prove it wasn’t a fluke.
Still in the second year of as a
professional, Fenech demonstrated that he could go fifteen hard
rounds when he overwhelmed slick American Jerome “Kid” Coffee, again
in Sydney, NSW, with hard, accurate hooks. Remarkably, he was able
to throw huge clusters of punches even during the championship
rounds. His following fight, a non-title over the weight affair in
April 1986, was quite an important one.
Jeff might have been unbeatable at home,
where he drew huge gates, but members of the American press were
sceptical. Interestingly, The Ring rated recently vanquished
bantamweight champion Daniel Zaragoza (number 5) one place ahead of
the young whirlwind.
Fenech’s ten round pounding of Daniel
Zaragoza looks even better these days, given that “The Mouse” proved
to be one of the most persistent, gutsiest champions to have fought
at the (bigger) super bantamweight division. Although it was
back-and-forth over the first four frames, Fenech overwhelmed the
gutsy southpaw midway, scoring lop sided unanimous decision.
The Australian media wanted Fenech to
become the undisputed champion – as their own Lionel Rose was in the
late 1960s – to prove beyond doubt that he was the best 118-pounder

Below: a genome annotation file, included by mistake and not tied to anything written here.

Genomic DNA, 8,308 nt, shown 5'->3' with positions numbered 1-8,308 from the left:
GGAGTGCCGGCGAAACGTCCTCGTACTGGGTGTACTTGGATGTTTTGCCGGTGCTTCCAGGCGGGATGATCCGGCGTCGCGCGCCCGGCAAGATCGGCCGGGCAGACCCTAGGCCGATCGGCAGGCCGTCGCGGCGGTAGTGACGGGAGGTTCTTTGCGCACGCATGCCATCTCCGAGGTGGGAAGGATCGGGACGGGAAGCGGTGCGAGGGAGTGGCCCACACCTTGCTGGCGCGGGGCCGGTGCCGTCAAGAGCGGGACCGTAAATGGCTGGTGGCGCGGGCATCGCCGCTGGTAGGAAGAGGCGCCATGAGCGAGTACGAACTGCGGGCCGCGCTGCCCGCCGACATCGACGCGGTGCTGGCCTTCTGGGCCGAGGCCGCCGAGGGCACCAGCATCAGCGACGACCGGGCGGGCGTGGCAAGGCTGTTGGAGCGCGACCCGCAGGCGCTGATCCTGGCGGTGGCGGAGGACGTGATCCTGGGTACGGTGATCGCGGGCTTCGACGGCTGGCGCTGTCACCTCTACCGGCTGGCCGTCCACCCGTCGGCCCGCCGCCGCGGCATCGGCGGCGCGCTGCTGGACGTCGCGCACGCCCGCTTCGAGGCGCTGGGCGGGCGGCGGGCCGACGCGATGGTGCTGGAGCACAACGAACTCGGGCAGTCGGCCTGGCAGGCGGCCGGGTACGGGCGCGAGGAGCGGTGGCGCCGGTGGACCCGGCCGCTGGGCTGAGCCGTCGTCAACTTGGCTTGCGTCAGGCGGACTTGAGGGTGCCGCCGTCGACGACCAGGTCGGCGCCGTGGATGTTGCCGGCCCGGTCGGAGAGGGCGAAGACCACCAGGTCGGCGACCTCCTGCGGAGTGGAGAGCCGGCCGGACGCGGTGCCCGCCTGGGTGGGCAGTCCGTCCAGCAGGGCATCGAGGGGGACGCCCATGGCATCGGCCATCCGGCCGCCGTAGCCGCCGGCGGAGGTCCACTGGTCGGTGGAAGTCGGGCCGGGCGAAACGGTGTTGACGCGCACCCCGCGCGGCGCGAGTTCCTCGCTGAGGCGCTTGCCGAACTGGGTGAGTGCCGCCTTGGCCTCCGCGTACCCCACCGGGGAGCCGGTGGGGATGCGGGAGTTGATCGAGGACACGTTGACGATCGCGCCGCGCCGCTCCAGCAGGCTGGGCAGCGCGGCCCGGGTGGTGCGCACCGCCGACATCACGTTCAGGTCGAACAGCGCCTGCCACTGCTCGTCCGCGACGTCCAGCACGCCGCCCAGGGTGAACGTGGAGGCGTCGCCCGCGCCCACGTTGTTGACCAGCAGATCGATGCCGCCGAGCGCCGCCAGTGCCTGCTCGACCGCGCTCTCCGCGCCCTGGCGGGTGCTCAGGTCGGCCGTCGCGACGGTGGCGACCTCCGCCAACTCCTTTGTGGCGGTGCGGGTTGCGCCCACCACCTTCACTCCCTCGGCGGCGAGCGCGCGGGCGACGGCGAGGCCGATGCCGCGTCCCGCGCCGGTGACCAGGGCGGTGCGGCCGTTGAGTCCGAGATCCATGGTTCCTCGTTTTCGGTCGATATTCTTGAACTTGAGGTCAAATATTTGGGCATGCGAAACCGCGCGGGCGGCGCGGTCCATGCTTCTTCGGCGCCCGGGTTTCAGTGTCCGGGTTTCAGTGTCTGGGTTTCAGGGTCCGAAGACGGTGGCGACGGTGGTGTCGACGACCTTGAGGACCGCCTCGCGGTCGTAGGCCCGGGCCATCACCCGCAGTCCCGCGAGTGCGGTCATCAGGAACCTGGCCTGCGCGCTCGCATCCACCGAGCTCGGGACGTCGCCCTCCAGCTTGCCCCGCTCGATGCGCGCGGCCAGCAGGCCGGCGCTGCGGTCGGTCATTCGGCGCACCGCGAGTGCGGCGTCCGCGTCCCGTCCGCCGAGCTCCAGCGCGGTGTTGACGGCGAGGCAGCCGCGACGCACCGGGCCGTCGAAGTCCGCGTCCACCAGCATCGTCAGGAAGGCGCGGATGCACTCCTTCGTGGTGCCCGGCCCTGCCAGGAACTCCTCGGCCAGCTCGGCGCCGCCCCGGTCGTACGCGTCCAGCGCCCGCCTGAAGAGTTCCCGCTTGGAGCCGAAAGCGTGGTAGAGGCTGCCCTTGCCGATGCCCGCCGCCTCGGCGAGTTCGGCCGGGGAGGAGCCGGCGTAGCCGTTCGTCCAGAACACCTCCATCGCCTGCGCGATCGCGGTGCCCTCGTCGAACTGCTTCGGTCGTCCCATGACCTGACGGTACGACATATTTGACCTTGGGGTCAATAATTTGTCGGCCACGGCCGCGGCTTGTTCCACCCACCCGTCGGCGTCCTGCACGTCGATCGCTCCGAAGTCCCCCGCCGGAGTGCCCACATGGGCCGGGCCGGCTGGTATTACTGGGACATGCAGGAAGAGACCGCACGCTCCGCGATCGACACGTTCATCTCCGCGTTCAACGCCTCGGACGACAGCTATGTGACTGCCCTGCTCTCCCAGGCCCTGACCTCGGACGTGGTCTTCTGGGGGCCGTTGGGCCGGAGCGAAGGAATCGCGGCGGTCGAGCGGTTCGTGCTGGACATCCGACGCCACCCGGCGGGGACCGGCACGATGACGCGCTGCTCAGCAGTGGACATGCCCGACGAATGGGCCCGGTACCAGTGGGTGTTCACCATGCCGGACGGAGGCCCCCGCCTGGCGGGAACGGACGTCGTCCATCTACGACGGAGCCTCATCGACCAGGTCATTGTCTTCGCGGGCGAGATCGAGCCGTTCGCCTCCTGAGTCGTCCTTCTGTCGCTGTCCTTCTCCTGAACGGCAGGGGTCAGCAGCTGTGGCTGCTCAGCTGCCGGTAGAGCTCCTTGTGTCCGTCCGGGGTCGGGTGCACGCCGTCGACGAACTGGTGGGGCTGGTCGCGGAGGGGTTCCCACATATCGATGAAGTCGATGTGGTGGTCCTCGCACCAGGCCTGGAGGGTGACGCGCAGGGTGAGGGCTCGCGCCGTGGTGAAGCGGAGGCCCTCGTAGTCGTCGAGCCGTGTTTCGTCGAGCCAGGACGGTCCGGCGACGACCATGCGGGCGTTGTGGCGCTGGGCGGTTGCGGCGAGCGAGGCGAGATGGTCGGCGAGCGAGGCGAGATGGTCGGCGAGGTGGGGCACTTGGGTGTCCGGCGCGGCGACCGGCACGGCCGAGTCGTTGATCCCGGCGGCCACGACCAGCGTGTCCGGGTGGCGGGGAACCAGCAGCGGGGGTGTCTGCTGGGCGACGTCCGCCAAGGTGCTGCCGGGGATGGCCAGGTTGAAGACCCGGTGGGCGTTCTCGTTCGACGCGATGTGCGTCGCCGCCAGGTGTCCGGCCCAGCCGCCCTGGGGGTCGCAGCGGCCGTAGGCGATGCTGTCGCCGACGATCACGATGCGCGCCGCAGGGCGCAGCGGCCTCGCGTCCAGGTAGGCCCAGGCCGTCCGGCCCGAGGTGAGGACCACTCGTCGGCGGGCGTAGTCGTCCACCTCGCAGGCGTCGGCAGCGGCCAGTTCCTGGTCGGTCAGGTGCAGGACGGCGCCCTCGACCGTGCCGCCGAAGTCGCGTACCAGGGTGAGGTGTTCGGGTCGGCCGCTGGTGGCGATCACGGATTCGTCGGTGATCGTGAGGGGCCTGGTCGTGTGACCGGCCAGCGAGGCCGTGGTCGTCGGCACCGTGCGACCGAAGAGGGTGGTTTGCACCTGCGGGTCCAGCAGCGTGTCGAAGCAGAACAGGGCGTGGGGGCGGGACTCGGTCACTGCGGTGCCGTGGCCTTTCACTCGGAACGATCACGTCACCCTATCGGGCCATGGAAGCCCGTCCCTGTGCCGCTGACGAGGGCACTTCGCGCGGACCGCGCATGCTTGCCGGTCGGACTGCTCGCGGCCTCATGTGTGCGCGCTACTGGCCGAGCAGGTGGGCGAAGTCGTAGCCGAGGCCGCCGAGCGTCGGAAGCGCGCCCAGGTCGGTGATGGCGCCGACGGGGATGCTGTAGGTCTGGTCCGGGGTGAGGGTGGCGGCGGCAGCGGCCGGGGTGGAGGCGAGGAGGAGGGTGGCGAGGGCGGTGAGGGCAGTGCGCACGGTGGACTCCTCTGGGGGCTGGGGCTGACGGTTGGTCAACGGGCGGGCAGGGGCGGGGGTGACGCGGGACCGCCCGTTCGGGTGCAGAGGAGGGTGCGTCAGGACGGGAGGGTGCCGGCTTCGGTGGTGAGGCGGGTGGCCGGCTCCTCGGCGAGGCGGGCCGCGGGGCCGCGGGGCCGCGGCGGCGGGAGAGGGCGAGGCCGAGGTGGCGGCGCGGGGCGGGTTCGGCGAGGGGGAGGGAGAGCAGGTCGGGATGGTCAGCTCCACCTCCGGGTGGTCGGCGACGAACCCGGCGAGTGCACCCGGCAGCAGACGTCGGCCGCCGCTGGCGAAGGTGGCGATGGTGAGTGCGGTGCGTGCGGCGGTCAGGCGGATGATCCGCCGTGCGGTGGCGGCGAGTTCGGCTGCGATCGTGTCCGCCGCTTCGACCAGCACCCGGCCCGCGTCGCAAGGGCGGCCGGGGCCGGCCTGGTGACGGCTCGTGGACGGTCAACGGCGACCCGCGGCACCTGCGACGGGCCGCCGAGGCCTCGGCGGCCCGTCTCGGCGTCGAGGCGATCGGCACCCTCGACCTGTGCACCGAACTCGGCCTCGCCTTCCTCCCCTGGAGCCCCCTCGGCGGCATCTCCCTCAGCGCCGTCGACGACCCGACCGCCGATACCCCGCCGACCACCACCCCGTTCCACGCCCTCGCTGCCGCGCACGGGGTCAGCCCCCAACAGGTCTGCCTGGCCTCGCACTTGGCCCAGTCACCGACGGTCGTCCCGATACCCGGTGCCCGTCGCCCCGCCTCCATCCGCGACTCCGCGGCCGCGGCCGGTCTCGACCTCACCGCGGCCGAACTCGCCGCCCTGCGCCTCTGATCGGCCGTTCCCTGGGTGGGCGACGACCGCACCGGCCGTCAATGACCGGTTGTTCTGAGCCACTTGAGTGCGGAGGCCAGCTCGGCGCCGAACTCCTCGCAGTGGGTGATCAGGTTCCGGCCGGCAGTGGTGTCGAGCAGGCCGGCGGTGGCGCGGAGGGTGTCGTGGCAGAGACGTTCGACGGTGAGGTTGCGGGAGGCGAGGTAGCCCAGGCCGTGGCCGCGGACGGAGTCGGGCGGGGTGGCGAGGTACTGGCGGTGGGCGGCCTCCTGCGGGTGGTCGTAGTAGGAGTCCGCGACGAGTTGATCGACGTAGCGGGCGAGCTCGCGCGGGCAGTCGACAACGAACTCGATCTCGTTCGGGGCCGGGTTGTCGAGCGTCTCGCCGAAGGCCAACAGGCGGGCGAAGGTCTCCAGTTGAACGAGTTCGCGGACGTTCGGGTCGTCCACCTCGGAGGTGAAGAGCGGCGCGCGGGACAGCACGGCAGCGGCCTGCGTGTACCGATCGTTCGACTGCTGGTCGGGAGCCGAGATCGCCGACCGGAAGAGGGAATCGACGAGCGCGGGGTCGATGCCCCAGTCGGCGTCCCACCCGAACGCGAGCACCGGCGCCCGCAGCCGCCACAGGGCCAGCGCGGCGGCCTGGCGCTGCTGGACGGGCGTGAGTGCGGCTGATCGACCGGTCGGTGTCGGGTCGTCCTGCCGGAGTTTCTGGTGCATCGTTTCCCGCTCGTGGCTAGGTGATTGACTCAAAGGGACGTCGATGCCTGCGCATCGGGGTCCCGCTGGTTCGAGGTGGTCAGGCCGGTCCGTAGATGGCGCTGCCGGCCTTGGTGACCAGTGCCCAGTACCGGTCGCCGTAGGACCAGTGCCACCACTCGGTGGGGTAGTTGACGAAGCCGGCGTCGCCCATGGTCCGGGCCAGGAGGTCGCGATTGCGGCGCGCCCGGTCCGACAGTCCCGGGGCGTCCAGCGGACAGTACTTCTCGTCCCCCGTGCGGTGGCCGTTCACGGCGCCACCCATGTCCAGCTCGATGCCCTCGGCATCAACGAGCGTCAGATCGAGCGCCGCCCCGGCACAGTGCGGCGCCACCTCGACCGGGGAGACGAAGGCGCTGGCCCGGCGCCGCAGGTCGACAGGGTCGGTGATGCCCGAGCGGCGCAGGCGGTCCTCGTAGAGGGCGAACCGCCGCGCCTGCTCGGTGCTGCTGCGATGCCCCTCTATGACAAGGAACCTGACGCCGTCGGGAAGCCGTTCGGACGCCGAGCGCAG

worldwide. Jeff was able to beat Zaragoza more convincingly than the
outstanding WBC champion Miguel “Happy” Lora, giving supporters
ammunition to argue that Jeff was the best bantam on the planet.
Fenech didn’t get round to facing Lora,
but he would took on another fine contender in is next, very
significant fight. Steve McCrory (of Olympic fame) was also an
undefeated professional, and the two battled it out in an exciting
fight that went into the championship rounds. Unlike Jerome Coffee,
who tried to box on the move, the Kronk fighter surprised everyone
by going toe-to-toe with the mauler.
The two traded solid blows from the
outset, Fenech swarming him with pressure and McCrory waiting for
heavy counters. Despite being shaken midway through the fight,
Jeff’s amazing work rate and fitness built him a significant lead